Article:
According to you results, your last cash was in 2008. Have you been playing any tournaments since then? What was the last big tournament that you played?
Well, I’ve played the World Series the last two years, the Main Event only. I got knocked out about 1,000th this year, and the year before, I got knocked out in the middle of the pack. I really haven’t played many events the last couple of years. I might get back into it, but like I said, the time and the travel, if I go, I prefer to play in the cash games more so than the tournaments.
Back when you made the final table, the concept of the November Nine did not yet exist. What are your thoughts on that? Is it something you would have liked back in 2006?
It would have been great for me. With my name, especially, I think I would have gotten a lot more money in endorsements, that’s for sure. I think it is good for the players, and I think it’s good for poker because it builds up. I wish they could figure out a way just to do it live and show the hole cards to people. It’s boring, what we had*, to watch poker without hole cards.
*The 2006 WSOP final table was shown on Pay-Per-View and did not feature hole cards.
Do you keep in touch with anyone from the 2006 final table?
The only one that I used to keep in touch with was Michael Binger. When I would see him and his brother at events, we’d always chitchat. Then I talked to Paul Wasicka about some poker issues. I did a couple of charity events with Jamie Gold. So if I see them, I’ll say hello, but Michael was about the only one I kept in contact with. That was a fun time, it was definitely enjoyable.
How was it you became close with Binger?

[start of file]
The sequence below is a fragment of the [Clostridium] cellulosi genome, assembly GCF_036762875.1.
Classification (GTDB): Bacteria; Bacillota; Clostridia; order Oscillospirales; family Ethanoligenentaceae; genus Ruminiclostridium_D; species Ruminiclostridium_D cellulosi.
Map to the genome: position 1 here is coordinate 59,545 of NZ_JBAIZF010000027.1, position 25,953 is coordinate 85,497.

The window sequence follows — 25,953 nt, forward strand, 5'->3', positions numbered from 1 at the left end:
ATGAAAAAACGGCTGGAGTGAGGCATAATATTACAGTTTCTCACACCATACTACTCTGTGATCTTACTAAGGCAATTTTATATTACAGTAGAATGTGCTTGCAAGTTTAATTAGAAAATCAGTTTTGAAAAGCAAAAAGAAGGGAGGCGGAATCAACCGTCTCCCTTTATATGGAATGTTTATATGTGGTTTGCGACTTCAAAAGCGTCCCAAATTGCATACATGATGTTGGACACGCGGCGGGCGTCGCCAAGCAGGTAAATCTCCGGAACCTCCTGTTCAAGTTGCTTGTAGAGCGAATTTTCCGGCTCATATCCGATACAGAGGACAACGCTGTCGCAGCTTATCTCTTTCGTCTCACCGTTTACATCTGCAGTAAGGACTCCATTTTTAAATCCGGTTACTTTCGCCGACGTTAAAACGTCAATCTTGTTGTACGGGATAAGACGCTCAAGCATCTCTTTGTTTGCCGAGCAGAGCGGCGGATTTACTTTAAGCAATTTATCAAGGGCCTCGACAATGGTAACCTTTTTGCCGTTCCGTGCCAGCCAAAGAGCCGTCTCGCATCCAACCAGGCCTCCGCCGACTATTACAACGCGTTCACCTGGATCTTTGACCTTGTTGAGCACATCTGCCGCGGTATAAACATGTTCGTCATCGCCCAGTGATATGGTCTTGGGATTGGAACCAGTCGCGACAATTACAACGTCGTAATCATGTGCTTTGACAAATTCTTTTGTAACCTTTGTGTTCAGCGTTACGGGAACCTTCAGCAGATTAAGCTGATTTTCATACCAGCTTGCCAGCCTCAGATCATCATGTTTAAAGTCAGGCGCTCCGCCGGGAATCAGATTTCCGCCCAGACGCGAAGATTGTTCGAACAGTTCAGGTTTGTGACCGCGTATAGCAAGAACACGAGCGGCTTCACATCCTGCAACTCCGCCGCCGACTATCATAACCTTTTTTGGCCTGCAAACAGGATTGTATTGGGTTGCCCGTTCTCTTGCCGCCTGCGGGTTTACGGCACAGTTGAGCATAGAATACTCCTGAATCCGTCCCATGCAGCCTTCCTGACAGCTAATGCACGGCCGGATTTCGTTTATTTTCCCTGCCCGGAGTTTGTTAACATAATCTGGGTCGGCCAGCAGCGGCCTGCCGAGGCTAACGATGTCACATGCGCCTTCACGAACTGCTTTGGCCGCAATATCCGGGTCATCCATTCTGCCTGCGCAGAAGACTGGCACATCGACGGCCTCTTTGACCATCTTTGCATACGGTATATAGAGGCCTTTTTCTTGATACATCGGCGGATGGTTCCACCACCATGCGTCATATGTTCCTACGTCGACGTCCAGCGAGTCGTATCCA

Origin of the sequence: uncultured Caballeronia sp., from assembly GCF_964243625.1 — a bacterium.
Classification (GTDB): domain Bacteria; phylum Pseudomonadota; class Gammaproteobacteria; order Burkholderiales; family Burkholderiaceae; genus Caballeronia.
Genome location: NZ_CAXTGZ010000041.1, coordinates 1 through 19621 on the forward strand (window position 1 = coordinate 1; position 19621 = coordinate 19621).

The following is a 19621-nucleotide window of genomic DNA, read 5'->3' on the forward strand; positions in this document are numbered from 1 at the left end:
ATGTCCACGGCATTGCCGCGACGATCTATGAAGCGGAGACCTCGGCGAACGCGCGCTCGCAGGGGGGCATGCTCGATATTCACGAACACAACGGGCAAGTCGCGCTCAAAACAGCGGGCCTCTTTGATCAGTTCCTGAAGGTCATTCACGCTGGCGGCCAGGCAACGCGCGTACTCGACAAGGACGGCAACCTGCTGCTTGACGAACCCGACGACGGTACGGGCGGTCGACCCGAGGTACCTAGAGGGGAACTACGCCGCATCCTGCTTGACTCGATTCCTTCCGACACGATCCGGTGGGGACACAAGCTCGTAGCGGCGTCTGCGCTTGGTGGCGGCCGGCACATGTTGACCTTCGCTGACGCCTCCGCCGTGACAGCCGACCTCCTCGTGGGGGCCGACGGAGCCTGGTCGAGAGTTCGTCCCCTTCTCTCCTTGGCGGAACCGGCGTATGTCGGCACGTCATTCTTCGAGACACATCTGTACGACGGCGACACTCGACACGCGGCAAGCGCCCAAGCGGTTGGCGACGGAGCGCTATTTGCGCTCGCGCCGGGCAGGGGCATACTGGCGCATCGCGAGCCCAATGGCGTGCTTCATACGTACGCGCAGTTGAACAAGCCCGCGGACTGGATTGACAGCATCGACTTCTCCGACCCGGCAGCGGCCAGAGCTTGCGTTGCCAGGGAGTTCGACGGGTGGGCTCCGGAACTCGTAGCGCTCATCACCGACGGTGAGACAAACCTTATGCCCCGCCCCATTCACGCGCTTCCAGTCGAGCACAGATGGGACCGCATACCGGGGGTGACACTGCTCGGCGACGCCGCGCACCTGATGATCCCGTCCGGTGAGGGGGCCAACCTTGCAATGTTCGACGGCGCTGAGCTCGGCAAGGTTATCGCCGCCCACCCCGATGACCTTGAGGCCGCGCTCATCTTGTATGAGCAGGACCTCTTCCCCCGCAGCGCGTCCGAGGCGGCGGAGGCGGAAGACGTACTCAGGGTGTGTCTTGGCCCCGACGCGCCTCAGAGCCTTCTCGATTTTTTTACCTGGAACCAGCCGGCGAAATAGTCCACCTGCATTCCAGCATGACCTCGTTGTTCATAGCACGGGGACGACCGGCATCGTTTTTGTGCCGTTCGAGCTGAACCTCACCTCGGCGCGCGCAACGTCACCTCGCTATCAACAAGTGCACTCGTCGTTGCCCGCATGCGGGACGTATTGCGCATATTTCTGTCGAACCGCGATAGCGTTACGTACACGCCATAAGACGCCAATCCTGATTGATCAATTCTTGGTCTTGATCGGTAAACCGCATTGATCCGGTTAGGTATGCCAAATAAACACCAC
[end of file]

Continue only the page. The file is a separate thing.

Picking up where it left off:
Michael Binger and I never knew each other, obviously, before the Main Event. On the first or second night, we sat down and had dinner together in the Rio at Buzio’s. We sat there and ate at the bar, and it seemed like the next seven to eight nights in a row, we never really talked much about poker, but we would just sit there and eat at the bar every night together.
I always thought that was a kind of interesting story. We never played one hand of poker together until we were down to the final table, the final ten. Not to play, to get through a field of 7,000, and the first time we played was the final ten, that was really interesting.
The 2006 Main Event was the biggest ever. What are some of the biggest differences in poker between then and now?
Well, the players now are much more knowledgeable. The last time I had played in the World Series was the 1988 Main Event, and then I didn’t play again until 2006. Back in the old days there weren’t that many players and no-limit wasn’t the game, everybody played limit. Now, everybody plays no-limit, they’re switching a little bit to PLO, but the players are much more knowledgeable, they’re better.